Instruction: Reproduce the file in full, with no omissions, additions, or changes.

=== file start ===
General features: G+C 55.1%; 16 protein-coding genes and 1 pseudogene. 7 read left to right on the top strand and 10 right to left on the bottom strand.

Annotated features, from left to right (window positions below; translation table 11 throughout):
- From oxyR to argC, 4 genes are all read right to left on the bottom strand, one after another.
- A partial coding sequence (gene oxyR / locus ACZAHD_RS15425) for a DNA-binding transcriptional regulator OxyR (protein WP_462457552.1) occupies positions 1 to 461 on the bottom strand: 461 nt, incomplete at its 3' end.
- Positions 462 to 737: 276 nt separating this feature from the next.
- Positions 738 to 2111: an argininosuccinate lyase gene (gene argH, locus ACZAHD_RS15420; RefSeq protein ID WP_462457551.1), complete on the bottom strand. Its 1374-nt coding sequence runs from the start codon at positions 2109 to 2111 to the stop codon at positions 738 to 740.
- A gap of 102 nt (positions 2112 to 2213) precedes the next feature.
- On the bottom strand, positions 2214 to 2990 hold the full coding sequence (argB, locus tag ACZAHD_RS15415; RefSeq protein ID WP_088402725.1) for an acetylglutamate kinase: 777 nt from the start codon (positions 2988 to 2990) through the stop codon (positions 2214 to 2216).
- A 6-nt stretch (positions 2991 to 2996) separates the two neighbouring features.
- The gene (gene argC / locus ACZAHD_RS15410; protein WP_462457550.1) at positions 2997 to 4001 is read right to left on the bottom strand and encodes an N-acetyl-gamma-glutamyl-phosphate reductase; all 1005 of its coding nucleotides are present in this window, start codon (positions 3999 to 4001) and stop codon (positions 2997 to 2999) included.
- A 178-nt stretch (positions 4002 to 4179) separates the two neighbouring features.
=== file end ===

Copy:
General features: G+C 55.1%; 16 protein-coding genes and 1 pseudogene. 7 read left to right on the top strand and 10 right to left on the bottom strand.

Annotated features, from left to right (window positions below; translation table 11 throughout):
- From oxyR to argC, 4 genes are all read right to left on the bottom strand, one after another.
- A partial coding sequence (gene oxyR / locus ACZAHD_RS15425) for a DNA-binding transcriptional regulator OxyR (protein WP_462457552.1) occupies positions 1 to 461 on the bottom strand: 461 nt, incomplete at its 3' end.
- Positions 462 to 737: 276 nt separating this feature from the next.
- Positions 738 to 2111: an argininosuccinate lyase gene (gene argH, locus ACZAHD_RS15420; RefSeq protein ID WP_462457551.1), complete on the bottom strand. Its 1374-nt coding sequence runs from the start codon at positions 2109 to 2111 to the stop codon at positions 738 to 740.
- A gap of 102 nt (positions 2112 to 2213) precedes the next feature.
- On the bottom strand, positions 2214 to 2990 hold the full coding sequence (argB, locus tag ACZAHD_RS15415; RefSeq protein ID WP_088402725.1) for an acetylglutamate kinase: 777 nt from the start codon (positions 2988 to 2990) through the stop codon (positions 2214 to 2216).
- A 6-nt stretch (positions 2991 to 2996) separates the two neighbouring features.
- The gene (gene argC / locus ACZAHD_RS15410; protein WP_462457550.1) at positions 2997 to 4001 is read right to left on the bottom strand and encodes an N-acetyl-gamma-glutamyl-phosphate reductase; all 1005 of its coding nucleotides are present in this window, start codon (positions 3999 to 4001) and stop codon (positions 2997 to 2999) included.
- A 178-nt stretch (positions 4002 to 4179) separates the two neighbouring features.